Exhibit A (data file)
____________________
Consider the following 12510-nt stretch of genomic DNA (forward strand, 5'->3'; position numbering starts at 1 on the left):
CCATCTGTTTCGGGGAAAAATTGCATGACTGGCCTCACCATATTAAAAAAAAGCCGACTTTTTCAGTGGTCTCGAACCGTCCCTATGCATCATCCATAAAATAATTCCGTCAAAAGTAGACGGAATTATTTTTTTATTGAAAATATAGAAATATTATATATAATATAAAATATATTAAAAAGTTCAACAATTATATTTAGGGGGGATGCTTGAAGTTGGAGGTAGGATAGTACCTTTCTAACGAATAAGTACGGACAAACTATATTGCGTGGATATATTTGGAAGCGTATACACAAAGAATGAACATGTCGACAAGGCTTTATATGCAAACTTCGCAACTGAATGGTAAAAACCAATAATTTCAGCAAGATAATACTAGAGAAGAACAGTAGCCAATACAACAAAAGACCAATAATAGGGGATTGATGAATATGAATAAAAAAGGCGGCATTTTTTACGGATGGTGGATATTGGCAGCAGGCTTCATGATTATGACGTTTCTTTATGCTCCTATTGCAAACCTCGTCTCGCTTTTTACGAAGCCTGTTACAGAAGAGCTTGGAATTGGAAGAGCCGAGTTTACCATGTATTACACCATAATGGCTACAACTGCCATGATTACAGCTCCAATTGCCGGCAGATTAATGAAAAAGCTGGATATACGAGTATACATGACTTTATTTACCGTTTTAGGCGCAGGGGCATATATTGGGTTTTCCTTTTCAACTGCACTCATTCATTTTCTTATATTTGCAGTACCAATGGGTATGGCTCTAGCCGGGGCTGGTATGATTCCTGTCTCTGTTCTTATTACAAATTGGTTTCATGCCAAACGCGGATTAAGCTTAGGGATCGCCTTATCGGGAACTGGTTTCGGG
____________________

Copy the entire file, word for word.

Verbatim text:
Consider the following 12510-nt stretch of genomic DNA (forward strand, 5'->3'; position numbering starts at 1 on the left):
CCATCTGTTTCGGGGAAAAATTGCATGACTGGCCTCACCATATTAAAAAAAAGCCGACTTTTTCAGTGGTCTCGAACCGTCCCTATGCATCATCCATAAAATAATTCCGTCAAAAGTAGACGGAATTATTTTTTTATTGAAAATATAGAAATATTATATATAATATAAAATATATTAAAAAGTTCAACAATTATATTTAGGGGGGATGCTTGAAGTTGGAGGTAGGATAGTACCTTTCTAACGAATAAGTACGGACAAACTATATTGCGTGGATATATTTGGAAGCGTATACACAAAGAATGAACATGTCGACAAGGCTTTATATGCAAACTTCGCAACTGAATGGTAAAAACCAATAATTTCAGCAAGATAATACTAGAGAAGAACAGTAGCCAATACAACAAAAGACCAATAATAGGGGATTGATGAATATGAATAAAAAAGGCGGCATTTTTTACGGATGGTGGATATTGGCAGCAGGCTTCATGATTATGACGTTTCTTTATGCTCCTATTGCAAACCTCGTCTCGCTTTTTACGAAGCCTGTTACAGAAGAGCTTGGAATTGGAAGAGCCGAGTTTACCATGTATTACACCATAATGGCTACAACTGCCATGATTACAGCTCCAATTGCCGGCAGATTAATGAAAAAGCTGGATATACGAGTATACATGACTTTATTTACCGTTTTAGGCGCAGGGGCATATATTGGGTTTTCCTTTTCAACTGCACTCATTCATTTTCTTATATTTGCAGTACCAATGGGTATGGCTCTAGCCGGGGCTGGTATGATTCCTGTCTCTGTTCTTATTACAAATTGGTTTCATGCCAAACGCGGATTAAGCTTAGGGATCGCCTTATCGGGAACTGGTTTCGGG